Thursday, July 31, 2014

How Does it Feel

Smartphone in Audience
Smartphone image by Mark Mueller
The photo industry is changing and most acknowledge that the primary reason is the ubiquity of smartphones. Everyone has a camera with them all the time and there are more images captured than ever before. The images are shared with friends and family via Facebook so there is no need to share prints. And why even make a print when the phone also serves as a storage and display device.

With less demand for prints, what opportunities exist for those of us in the photo industry? One answer is revealed by the nature of the smartphone itself. Take your phone out of your pocket or purse and open up one of your pictures. How does it feel?  What is the emotional response to a smooth, flat, shiny screen?

If we want to interest people in doing things with their images, we need to emphasize products that are not smooth, flat and shiny. Interesting products, presented in a fun way, and manufactured on beautifully textured, ultra-thick stocks feel completely different than the phone screen. And they evoke a much stronger emotional response.

Memory Game by Pinhole Press
Memory Game by Pinhole Press
One of my favorite companies that does this particularly well is Pinhole Press. The Memory Game shown here is a perfect example. Twelve photos turn into 24 beautiful cards in a game that teaches memory skills while preserving memories through the photos chosen. And the cards are printed on an ultra-thick, luxuriously textured eggshell finish so they feel as nice as they look.

Notebooks and Journals by Ann Page
Notebooks and Journals by Ann Page
Another favorite is Ann Page whose notebooks and journals in the back-to-school collection highlight that fact that personalization doesn't always require a photograph. And the growing list of retailers who carry the brand proves that you don't have to sell online to be successful.

Building on the positive response to it's LOFT ultra-thick cards, Black River Imaging recently introduced a new variant that feature a core of color to spice things up a bit. ColorTHICK business cards and greeting cards come in a variety of sizes, colors and thicknesses.  Of course, I have ordered my own business cards made on the ColorTHICK stock.

ColorTHICK greeting cards and business cards
ColorTHICK greeting cards and business cards by Black River Imaging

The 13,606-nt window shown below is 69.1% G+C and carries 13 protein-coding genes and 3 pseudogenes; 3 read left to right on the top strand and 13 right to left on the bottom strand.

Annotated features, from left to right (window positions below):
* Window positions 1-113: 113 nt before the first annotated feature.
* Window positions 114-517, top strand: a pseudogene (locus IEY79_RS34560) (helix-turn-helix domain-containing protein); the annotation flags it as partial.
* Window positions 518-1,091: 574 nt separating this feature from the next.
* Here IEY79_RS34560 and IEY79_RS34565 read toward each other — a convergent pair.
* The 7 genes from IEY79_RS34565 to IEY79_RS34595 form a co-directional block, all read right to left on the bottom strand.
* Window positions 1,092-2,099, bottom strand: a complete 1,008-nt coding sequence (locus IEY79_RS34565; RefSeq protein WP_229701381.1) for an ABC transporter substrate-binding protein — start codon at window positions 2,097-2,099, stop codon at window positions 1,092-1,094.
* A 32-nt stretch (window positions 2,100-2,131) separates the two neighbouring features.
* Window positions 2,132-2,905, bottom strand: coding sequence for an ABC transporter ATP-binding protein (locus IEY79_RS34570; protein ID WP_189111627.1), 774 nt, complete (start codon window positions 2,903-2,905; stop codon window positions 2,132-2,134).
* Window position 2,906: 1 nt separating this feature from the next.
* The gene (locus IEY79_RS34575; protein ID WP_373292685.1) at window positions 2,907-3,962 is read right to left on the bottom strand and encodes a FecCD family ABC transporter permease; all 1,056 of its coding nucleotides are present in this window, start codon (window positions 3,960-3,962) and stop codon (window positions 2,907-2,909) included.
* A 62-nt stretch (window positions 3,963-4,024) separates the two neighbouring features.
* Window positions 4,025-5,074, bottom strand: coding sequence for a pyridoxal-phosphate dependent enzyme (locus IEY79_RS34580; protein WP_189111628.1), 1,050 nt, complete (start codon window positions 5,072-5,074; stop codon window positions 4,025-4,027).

What are you offering that makes both a tactile and visual impact?

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Thursday, July 24, 2014

A Learning Experience

Sam Walton, Made in America
I am currently reading Made in America, the autobiography of Sam Walton. Although it is an old story, it is still a good one and explains step-by-step how he got started in retail and built Walmart into the largest retailer in the world.

The first store that Walton owned was a Ben Franklin variety store in Newport, Arkansas. After running the store for five years and growing it into the largest Ben Franklin in the six state region, he lost the store because the landlord would not renew the lease. He described his feelings this way: "It was the low point of my business life. I felt sick to my stomach. I couldn’t believe it was happening to me. It really was like a nightmare."

The following year Walton opened his store in Bentonville, Arkansas. He looked back at his experience in Newport as a learning opportunity noting that he read his leases a lot more carefully after that. We all know how the story turned out.

In the early 1980s, I experienced a setback in my personal life that generated feelings of loss, fear, and the pain of rejection. I couldn't see much point in doing anything. At the time, I had just been assigned my first sales territory and was studying to learn as much about the sales process as possible. The book I was reading was How to Master the Art of Selling by Tom Hopkins.

In a chapter titled Learn to Love No, Hopkins lays out this creed:
"I am not judged by the number of times I fail, but by the number of times I succeed, and the number of times I succeed is in direct proportion to the number of times I can fail and keep on trying."
He recommended copying this down on a piece of paper, along with the five attitudes below, putting in them your wallet and reading them every time a risk or move results in less than a win. As corny as it sounds, I did. And it worked. I was able to put my life back together, go on with my work and things turned out pretty well.

Here are the five attitudes toward rejection and failure that Hopkins identified:
  1. I never see failure as failure, but only as a learning experience.
  2. I never see failure as failure, but only as the negative feedback I need to change course in my direction.
  3. I never see rejection as rejection, but only the opportunity to develop my sense of humor.
  4. I never see failure as failure, but only as an opportunity to practice my techniques and perfect my performance.
  5. I never see failure as failure, but only as the game I must play to win.
Tom Hopkins, How to Master the Art of Selling
Hopkin's book is 34 years old and it has been almost that long since I last looked at it. In glancing through it this morning to confirm the wording for these principles, I believe it is worth reading again soon.

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